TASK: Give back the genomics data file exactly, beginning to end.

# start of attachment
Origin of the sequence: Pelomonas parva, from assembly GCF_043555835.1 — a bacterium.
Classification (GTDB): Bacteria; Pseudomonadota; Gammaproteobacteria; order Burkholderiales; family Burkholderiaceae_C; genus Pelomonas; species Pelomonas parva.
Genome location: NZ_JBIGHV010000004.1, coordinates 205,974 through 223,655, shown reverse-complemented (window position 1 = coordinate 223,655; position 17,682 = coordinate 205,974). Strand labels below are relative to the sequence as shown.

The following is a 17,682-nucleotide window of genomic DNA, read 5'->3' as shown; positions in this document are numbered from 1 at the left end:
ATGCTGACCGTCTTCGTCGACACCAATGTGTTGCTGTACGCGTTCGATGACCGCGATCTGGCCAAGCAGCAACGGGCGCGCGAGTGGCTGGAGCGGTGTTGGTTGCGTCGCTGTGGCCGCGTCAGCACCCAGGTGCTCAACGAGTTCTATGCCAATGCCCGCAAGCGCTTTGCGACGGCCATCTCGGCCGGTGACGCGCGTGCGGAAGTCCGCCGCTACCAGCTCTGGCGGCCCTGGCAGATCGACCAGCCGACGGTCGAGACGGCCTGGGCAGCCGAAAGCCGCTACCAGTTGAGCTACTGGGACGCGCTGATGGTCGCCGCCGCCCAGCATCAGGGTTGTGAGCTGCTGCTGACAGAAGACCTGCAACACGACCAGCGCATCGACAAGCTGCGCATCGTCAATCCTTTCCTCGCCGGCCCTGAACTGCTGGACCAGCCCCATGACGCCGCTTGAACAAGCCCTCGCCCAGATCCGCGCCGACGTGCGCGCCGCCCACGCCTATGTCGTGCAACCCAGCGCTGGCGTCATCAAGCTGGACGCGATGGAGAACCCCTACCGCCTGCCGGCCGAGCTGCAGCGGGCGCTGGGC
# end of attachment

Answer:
Origin of the sequence: Pelomonas parva, from assembly GCF_043555835.1 — a bacterium.
Classification (GTDB): Bacteria; Pseudomonadota; Gammaproteobacteria; order Burkholderiales; family Burkholderiaceae_C; genus Pelomonas; species Pelomonas parva.
Genome location: NZ_JBIGHV010000004.1, coordinates 205,974 through 223,655, shown reverse-complemented (window position 1 = coordinate 223,655; position 17,682 = coordinate 205,974). Strand labels below are relative to the sequence as shown.

The following is a 17,682-nucleotide window of genomic DNA, read 5'->3' as shown; positions in this document are numbered from 1 at the left end:
ATGCTGACCGTCTTCGTCGACACCAATGTGTTGCTGTACGCGTTCGATGACCGCGATCTGGCCAAGCAGCAACGGGCGCGCGAGTGGCTGGAGCGGTGTTGGTTGCGTCGCTGTGGCCGCGTCAGCACCCAGGTGCTCAACGAGTTCTATGCCAATGCCCGCAAGCGCTTTGCGACGGCCATCTCGGCCGGTGACGCGCGTGCGGAAGTCCGCCGCTACCAGCTCTGGCGGCCCTGGCAGATCGACCAGCCGACGGTCGAGACGGCCTGGGCAGCCGAAAGCCGCTACCAGTTGAGCTACTGGGACGCGCTGATGGTCGCCGCCGCCCAGCATCAGGGTTGTGAGCTGCTGCTGACAGAAGACCTGCAACACGACCAGCGCATCGACAAGCTGCGCATCGTCAATCCTTTCCTCGCCGGCCCTGAACTGCTGGACCAGCCCCATGACGCCGCTTGAACAAGCCCTCGCCCAGATCCGCGCCGACGTGCGCGCCGCCCACGCCTATGTCGTGCAACCCAGCGCTGGCGTCATCAAGCTGGACGCGATGGAGAACCCCTACCGCCTGCCGGCCGAGCTGCAGCGGGCGCTGGGC